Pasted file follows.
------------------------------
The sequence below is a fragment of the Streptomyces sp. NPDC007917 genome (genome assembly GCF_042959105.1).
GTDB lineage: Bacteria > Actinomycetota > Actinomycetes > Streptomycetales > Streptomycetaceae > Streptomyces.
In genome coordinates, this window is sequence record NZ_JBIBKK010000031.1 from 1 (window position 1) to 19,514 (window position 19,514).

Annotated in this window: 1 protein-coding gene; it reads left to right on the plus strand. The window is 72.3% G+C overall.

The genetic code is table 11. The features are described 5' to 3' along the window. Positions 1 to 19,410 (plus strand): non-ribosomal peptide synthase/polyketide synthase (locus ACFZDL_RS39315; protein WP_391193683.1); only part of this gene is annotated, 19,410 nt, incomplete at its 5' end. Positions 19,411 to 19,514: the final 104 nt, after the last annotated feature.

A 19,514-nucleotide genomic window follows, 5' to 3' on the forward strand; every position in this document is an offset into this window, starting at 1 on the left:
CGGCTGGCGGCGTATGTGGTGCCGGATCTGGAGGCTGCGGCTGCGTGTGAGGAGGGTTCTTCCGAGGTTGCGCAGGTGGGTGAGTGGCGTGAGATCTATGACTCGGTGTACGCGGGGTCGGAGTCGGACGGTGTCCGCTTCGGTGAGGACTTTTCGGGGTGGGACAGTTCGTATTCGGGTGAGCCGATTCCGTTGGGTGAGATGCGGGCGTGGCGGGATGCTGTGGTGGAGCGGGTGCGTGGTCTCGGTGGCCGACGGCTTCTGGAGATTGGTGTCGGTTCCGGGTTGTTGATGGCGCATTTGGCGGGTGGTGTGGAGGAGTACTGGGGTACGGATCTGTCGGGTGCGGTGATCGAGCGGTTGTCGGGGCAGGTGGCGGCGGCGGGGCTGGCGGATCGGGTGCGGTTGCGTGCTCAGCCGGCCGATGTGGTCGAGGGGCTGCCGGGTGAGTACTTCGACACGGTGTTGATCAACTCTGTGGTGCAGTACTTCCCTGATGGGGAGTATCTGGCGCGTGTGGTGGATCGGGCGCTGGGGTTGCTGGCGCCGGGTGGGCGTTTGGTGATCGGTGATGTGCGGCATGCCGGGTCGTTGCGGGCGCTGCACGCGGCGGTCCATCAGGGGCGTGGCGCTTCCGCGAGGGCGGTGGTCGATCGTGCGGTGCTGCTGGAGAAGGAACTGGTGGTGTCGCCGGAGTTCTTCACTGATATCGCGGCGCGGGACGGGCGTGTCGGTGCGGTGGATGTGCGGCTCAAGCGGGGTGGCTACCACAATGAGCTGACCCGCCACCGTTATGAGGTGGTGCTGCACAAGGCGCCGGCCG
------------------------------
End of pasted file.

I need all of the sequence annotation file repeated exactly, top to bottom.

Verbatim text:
The sequence below is a fragment of the Streptomyces sp. NPDC007917 genome (genome assembly GCF_042959105.1).
GTDB lineage: Bacteria > Actinomycetota > Actinomycetes > Streptomycetales > Streptomycetaceae > Streptomyces.
In genome coordinates, this window is sequence record NZ_JBIBKK010000031.1 from 1 (window position 1) to 19,514 (window position 19,514).

Annotated in this window: 1 protein-coding gene; it reads left to right on the plus strand. The window is 72.3% G+C overall.

The genetic code is table 11. The features are described 5' to 3' along the window. Positions 1 to 19,410 (plus strand): non-ribosomal peptide synthase/polyketide synthase (locus ACFZDL_RS39315; protein WP_391193683.1); only part of this gene is annotated, 19,410 nt, incomplete at its 5' end. Positions 19,411 to 19,514: the final 104 nt, after the last annotated feature.

A 19,514-nucleotide genomic window follows, 5' to 3' on the forward strand; every position in this document is an offset into this window, starting at 1 on the left:
CGGCTGGCGGCGTATGTGGTGCCGGATCTGGAGGCTGCGGCTGCGTGTGAGGAGGGTTCTTCCGAGGTTGCGCAGGTGGGTGAGTGGCGTGAGATCTATGACTCGGTGTACGCGGGGTCGGAGTCGGACGGTGTCCGCTTCGGTGAGGACTTTTCGGGGTGGGACAGTTCGTATTCGGGTGAGCCGATTCCGTTGGGTGAGATGCGGGCGTGGCGGGATGCTGTGGTGGAGCGGGTGCGTGGTCTCGGTGGCCGACGGCTTCTGGAGATTGGTGTCGGTTCCGGGTTGTTGATGGCGCATTTGGCGGGTGGTGTGGAGGAGTACTGGGGTACGGATCTGTCGGGTGCGGTGATCGAGCGGTTGTCGGGGCAGGTGGCGGCGGCGGGGCTGGCGGATCGGGTGCGGTTGCGTGCTCAGCCGGCCGATGTGGTCGAGGGGCTGCCGGGTGAGTACTTCGACACGGTGTTGATCAACTCTGTGGTGCAGTACTTCCCTGATGGGGAGTATCTGGCGCGTGTGGTGGATCGGGCGCTGGGGTTGCTGGCGCCGGGTGGGCGTTTGGTGATCGGTGATGTGCGGCATGCCGGGTCGTTGCGGGCGCTGCACGCGGCGGTCCATCAGGGGCGTGGCGCTTCCGCGAGGGCGGTGGTCGATCGTGCGGTGCTGCTGGAGAAGGAACTGGTGGTGTCGCCGGAGTTCTTCACTGATATCGCGGCGCGGGACGGGCGTGTCGGTGCGGTGGATGTGCGGCTCAAGCGGGGTGGCTACCACAATGAGCTGACCCGCCACCGTTATGAGGTGGTGCTGCACAAGGCGCCGGCCG